• More than half of the judiciary are White men and a third are White women. Black, Asian and minority ethnic men and women each account for five per cent of judges. As of 1 April 2021, Black, Asian and minority ethnic men and women each accounted for five per cent of judges in post. White women accounted for 35 per cent and White men accounted for the remaining 55 per cent. Representation of these groups differed between courts and tribunals, with a higher proportion of women from both White and Black, Asian and minority ethnic backgrounds among tribunal judges. Within the senior courts, White men constituted a larger proportion of posts.
• Only one per cent of judges in courts and tribunals were Black, a figure that is unchanged since 2014.5
The UK report, Race at the Bar6 revealed the following:
• Access to the Bar, career progression and retention are all influenced by ethnicity and structural discrimination.
• At all levels, White male barristers earn the highest fee income, women earn less than men, and Black women earn the least.
• In England and Wales there are five Black or Black British female QCs, 17 Black or Black British male QCs, 17 female QCs who are Asian or Asian British and 60 male Asian or Asian British QCs.
• Black and Asian women at the Bar are four times more likely to experience bullying and harassment at work than White men.
Solutions and initiatives
The panellists proffered a raft of solutions including:
1. Mentoring and networking programs for women, particularly for women from diverse backgrounds.
2. Sponsorship, in the sense of actually giving women the work, briefing women not just as junior counsel but as lead counsel. There must be sponsorship of women, in particular women from diverse backgrounds.
3. The profession must maintain statistics about women from diverse backgrounds in the profession.
4. Change in culture, shift in mindset: This is the most fundamental requirement as it touches on implicit or unconscious bias.
5. Tackling bias with blind screening, blind interviewing, blind hiring may address implicit bias in some areas of the profession.
6. Education: Those in positions of power and those responsible for recruiting and briefing need to be educated on cultural diversity and implicit bias. The Bar Standard requires UK Bar Council members to undertake compulsory diversity training.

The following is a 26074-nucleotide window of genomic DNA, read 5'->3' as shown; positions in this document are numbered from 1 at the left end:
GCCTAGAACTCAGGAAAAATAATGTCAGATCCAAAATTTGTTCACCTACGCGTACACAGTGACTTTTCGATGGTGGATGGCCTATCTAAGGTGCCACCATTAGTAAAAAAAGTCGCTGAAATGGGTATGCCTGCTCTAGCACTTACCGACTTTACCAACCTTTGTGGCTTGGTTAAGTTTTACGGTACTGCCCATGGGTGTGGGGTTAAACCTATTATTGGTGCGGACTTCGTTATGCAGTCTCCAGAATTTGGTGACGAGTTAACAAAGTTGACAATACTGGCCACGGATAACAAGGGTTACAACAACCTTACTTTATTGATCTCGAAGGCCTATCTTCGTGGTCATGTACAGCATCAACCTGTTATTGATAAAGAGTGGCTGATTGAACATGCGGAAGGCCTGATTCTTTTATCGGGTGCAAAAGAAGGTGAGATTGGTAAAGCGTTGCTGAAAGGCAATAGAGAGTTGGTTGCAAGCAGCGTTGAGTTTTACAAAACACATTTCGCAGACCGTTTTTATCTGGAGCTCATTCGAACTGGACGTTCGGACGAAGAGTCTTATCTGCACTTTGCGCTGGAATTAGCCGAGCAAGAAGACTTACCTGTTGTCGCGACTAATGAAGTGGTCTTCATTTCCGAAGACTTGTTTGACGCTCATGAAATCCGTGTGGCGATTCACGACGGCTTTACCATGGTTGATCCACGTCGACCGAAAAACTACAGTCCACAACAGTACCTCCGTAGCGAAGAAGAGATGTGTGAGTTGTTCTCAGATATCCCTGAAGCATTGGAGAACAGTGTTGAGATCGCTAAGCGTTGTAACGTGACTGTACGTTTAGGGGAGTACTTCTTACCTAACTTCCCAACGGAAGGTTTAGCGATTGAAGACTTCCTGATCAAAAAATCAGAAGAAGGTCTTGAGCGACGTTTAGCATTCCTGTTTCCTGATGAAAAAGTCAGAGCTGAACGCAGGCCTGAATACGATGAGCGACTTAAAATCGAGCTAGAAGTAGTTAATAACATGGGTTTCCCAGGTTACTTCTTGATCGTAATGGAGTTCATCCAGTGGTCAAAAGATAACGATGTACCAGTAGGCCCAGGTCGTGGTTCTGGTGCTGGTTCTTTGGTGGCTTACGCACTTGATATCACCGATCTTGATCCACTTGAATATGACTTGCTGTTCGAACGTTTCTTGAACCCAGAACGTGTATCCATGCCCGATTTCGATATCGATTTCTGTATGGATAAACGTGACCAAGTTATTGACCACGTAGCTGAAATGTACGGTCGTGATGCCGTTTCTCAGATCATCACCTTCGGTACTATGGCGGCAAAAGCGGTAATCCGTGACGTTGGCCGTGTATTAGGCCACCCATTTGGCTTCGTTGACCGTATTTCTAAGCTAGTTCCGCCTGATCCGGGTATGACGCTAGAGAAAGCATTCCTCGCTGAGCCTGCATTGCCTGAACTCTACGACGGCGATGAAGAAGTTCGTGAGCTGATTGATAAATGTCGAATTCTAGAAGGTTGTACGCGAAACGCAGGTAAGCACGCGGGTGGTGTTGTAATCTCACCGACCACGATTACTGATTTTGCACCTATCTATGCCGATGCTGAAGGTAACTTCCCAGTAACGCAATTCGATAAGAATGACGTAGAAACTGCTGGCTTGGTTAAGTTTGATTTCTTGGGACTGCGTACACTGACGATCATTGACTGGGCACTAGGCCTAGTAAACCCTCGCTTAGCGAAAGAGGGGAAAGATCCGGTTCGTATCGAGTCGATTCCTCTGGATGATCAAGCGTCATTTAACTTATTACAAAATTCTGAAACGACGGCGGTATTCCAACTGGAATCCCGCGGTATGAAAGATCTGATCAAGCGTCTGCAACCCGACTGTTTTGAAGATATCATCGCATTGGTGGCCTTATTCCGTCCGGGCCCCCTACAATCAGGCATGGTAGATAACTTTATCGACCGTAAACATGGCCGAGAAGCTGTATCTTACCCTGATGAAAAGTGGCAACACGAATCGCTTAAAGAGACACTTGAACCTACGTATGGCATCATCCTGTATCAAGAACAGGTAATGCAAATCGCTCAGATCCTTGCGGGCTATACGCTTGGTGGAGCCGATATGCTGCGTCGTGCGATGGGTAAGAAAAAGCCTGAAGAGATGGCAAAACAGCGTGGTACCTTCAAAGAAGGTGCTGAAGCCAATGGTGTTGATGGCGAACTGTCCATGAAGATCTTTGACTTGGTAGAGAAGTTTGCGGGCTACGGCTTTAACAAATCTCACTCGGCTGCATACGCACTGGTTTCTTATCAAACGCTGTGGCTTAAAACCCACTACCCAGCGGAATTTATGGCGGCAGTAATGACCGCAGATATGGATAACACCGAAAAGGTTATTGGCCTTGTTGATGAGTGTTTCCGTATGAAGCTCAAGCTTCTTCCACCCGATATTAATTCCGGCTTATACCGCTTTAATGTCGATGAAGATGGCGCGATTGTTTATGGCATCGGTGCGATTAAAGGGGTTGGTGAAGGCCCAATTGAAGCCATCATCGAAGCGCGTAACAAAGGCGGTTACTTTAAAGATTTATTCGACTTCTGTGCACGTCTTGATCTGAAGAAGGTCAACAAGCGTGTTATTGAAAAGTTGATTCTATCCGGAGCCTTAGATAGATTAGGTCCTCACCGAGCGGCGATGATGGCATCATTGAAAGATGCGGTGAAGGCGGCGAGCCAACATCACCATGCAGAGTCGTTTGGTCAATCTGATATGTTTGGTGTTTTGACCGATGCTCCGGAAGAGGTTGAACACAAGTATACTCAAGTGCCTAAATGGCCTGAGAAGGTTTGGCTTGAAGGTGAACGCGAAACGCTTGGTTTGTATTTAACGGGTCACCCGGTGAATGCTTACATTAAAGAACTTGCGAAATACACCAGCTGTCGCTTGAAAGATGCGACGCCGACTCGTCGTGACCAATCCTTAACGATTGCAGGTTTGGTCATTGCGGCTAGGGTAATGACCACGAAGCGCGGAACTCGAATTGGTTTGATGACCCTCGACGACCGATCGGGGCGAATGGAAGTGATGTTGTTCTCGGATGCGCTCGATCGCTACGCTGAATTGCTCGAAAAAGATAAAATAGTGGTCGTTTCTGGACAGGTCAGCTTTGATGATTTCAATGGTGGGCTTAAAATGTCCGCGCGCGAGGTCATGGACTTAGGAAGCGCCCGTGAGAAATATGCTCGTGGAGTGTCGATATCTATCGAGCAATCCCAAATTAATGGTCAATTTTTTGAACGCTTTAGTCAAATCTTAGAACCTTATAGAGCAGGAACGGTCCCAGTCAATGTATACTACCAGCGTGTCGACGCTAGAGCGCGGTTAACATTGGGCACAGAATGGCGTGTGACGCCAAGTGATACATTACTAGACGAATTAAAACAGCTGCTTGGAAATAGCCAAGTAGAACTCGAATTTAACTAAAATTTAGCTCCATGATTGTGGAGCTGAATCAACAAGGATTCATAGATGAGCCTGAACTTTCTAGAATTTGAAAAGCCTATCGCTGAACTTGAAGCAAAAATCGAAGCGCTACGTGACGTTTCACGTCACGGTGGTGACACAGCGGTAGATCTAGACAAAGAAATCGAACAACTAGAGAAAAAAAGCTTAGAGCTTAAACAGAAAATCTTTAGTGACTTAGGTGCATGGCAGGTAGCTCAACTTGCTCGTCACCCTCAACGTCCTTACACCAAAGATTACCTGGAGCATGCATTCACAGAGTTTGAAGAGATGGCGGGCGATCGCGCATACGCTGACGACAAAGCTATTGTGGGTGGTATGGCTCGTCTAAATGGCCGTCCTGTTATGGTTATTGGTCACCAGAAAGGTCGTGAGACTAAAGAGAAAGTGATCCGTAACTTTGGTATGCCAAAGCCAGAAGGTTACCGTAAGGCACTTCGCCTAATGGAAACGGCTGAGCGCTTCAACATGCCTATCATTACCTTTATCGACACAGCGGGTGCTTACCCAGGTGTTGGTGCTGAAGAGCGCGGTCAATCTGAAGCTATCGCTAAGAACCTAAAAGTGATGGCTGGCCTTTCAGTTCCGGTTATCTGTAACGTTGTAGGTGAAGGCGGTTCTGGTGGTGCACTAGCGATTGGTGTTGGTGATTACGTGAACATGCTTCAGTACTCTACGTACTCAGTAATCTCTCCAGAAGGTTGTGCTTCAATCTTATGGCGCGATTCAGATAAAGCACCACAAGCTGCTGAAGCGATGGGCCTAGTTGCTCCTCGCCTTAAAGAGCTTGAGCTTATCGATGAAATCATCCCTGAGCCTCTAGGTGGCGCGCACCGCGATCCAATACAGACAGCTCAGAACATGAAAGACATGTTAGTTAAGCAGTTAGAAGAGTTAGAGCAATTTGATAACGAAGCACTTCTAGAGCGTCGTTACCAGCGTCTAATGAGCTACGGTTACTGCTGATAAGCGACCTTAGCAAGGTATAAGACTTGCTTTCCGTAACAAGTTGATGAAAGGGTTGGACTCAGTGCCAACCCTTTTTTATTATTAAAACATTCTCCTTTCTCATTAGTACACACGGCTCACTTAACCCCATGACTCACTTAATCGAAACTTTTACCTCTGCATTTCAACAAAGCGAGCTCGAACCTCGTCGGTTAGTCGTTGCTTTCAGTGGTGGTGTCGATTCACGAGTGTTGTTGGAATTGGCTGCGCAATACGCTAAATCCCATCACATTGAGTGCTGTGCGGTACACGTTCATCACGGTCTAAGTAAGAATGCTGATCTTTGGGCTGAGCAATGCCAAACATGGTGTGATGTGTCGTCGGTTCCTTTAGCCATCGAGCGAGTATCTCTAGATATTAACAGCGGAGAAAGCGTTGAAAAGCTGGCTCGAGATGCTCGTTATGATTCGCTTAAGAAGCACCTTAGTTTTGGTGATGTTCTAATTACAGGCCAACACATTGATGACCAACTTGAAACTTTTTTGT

7. Bar Leadership Program: The UK Bar runs a Bar Leadership Program that offers members opportunities for leadership at the Bar, outside taking silk. The program attracts practitioners from diverse backgrounds.
8. Badge: To combat racism, bullying and harassment in court, some practitioners in the UK have taken to wearing a badge that reads ‘I am wearing this badge because I don’t support belittling, harassment and embarrassment in court’.
9. Accountability: Those responsible for recruiting and briefing need to change their practices to be inclusive of women and in particular, women from diverse backgrounds. Information about hiring and briefing practices need to be publicly available. Individuals, organisations and institutions should be accountable for their practices. BN
2 2019 study conducted by Baker & Makenzie, Herbert Smith Freehills, Mallesons, Clayton Utz and Ashurst.
3 See endnotes 4 and 6.
4 https://www.gov.uk/government/statistics/diversity-of-the-judiciary- 2021-statistics/diversity-of-the-judiciary-2021-statistics-report. The terms ‘Black/Black British’ and ‘Asian/Asian British’ are self-identifying designations specifically drawn from the classification of ethnic groups in the UK 2021 census data.
5 https://www.judiciary.uk/announcements/judicial-diversity-and- inclusion-first-annual-update/
6 https://www.barcouncil.org.uk/uploads/assets/d821c952-ec38-41b2- a41ebeea362b28e5/Race-at-the-Bar-Report-2021.pdf